ICAR 'Focus On' March 2010: New Asylum Model: Faster and Fairer?

19 March 2010

As the parliamentary ombudsman's report into the United Kingdom Border Agency (UKBA) is released, ICAR intern Anna Isaacs argues that the failure to reduce the length of time in which decisions are processed shows that the New Asylum Model has not achieved its goal of making high quality, cost effective decisions in a timely manner.

The parliamentary ombudsman's report into the workings of the UKBA which was released in March raised a number of concerns about the ability of the current system to assess asylum claims in a timely manner.

Improvements in the way asylum claims are handled have been in evidence since the introduction of the New Asylum Model (NAM) in 2007 which aimed to make the system ‘faster and fairer', and to process a larger proportion of applications within six months.

For a number of reasons, however, the new system has not addressed all the problems that it was put in place to solve. Clearly the aims of the NAM were far too ambitious. There is a large backlog of asylum decisions to be made dating back from before the introduction of the new system. These individuals, many who have been waiting for a number of years to resolve their cases, have not benefited from a ‘faster and fairer' system. The NAM did not include provisions for completing these cases. In addition, through attempts to assess these pre-existing claims, new backlogs are being created in an increasing number of areas. The new system was essentially already overstretched at its inception. This does not mean that the NAM is a complete failure - indeed initial decisions do tend to be made faster than under the previous system - but this pre-existing asylum casework does not seem to have been sufficiently addressed.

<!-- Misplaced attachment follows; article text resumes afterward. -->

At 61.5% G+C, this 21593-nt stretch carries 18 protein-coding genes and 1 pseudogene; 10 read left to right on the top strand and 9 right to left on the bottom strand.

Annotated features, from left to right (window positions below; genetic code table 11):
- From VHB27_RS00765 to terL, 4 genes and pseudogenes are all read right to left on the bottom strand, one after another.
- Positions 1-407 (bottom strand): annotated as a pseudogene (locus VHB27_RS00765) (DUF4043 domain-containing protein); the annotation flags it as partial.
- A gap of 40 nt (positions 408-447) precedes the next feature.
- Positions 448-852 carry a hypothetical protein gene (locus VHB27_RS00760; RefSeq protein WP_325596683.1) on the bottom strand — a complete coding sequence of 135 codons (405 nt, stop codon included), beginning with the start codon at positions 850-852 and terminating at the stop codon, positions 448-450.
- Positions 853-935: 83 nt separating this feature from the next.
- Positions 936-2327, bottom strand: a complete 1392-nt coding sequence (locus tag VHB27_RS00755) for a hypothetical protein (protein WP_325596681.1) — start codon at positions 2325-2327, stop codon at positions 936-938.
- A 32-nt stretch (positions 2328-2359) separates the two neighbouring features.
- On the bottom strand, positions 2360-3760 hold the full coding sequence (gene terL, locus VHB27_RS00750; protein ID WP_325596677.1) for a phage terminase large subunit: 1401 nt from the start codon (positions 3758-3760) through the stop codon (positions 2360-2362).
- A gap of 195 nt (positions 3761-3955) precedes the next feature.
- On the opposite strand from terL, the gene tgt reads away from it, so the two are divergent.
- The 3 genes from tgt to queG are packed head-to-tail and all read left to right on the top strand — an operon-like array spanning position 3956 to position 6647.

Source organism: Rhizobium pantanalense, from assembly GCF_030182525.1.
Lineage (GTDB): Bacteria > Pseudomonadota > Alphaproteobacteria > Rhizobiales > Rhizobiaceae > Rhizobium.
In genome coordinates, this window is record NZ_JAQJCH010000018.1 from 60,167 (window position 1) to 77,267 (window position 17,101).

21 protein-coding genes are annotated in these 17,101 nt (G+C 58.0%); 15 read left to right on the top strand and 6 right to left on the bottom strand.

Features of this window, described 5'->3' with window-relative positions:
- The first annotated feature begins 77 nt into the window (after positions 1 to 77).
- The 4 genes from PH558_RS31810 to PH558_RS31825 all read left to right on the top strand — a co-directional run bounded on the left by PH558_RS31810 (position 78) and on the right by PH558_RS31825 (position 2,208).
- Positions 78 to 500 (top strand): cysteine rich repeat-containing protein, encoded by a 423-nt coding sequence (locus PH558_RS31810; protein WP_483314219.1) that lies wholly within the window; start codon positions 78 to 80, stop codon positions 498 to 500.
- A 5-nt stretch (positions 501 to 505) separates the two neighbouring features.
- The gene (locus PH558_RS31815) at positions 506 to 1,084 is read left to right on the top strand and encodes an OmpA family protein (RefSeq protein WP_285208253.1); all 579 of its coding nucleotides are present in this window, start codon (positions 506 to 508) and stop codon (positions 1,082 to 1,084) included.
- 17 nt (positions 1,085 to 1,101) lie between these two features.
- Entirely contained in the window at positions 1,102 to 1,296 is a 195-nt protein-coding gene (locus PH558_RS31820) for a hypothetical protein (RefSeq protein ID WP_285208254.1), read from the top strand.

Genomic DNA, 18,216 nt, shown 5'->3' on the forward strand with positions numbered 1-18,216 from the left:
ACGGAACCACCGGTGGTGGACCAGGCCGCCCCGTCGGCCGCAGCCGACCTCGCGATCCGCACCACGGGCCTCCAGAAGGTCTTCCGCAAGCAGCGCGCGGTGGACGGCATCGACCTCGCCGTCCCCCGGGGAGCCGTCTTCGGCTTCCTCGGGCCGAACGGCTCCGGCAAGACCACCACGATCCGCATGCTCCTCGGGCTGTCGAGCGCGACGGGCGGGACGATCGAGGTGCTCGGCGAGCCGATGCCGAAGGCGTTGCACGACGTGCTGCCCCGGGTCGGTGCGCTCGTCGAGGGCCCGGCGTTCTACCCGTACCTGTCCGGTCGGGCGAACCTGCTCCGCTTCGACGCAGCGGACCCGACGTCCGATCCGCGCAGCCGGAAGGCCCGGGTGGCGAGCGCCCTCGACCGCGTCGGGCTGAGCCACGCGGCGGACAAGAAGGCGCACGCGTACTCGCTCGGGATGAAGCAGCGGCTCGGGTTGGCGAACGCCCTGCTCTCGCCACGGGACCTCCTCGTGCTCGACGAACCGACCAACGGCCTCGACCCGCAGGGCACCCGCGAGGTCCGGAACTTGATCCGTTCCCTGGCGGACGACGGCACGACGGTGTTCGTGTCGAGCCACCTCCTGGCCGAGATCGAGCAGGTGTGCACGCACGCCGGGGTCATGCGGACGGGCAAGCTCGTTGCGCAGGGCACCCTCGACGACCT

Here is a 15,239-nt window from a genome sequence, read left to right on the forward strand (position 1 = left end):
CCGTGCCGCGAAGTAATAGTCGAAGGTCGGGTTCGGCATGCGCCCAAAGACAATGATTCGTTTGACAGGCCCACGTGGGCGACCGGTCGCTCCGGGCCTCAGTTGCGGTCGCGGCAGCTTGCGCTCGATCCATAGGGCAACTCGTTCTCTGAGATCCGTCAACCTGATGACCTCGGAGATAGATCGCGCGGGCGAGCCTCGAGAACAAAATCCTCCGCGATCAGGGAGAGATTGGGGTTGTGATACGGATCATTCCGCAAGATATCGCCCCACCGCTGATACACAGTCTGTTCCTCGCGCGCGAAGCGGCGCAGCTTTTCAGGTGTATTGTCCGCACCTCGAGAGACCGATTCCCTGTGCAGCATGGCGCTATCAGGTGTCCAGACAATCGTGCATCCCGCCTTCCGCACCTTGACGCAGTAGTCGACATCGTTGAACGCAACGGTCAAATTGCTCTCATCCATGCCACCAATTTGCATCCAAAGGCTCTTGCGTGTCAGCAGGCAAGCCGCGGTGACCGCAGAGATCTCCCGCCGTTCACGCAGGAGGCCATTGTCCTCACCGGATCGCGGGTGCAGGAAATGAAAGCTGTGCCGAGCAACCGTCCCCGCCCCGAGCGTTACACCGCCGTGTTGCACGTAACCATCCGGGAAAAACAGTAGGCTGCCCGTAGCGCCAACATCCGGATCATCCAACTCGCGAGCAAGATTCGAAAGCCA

The New Asylum Model itself, whilst an improvement in many ways, also has problems of its own. By removing the opportunity to present witness statements, asylum applicants lose the opportunity to present their story in a setting that is less stressful than an application interview. Furthermore, the current short time scale within which caseworkers are expected to assess asylum claims may lead to rushed and incorrect decisions.

Dissatisfaction with UKBA as a whole is increasingly being voiced. In the first nine months of 2009, there were 478 complaints against the UKBA to the Ombudsman and of those investigated, a large proportion were upheld. As highlighted by the ombudsman, the failings of the asylum decision-making process have negative consequences for those asylum seekers whose claims are taking a long time to process and are who are therefore stuck in limbo - one aspect of an asylum system that is, in many ways, broken. Asylum applicants are denied access to employment and given very limited support. Those who wait for years for a decision are likely to experience considerable anxiety and distress, unable to rebuild disrupted lives.  It would appear that the asylum decision system, as it stands today, is not succeeding in being either faster or fairer.

References:

Parliamentary Ombudsman (2010) ‘Fast and fair? A report by the parliamentary ombudsman on the UK border agency', London: The Stationary Office.

Refugee Council (2010) ‘Chief Inspector Report: UKBA failing to process asylum claims',  Available here

Refugee Council (2007) ‘Refugee Council Briefing: The New Asylum Model', London: Refugee Council.

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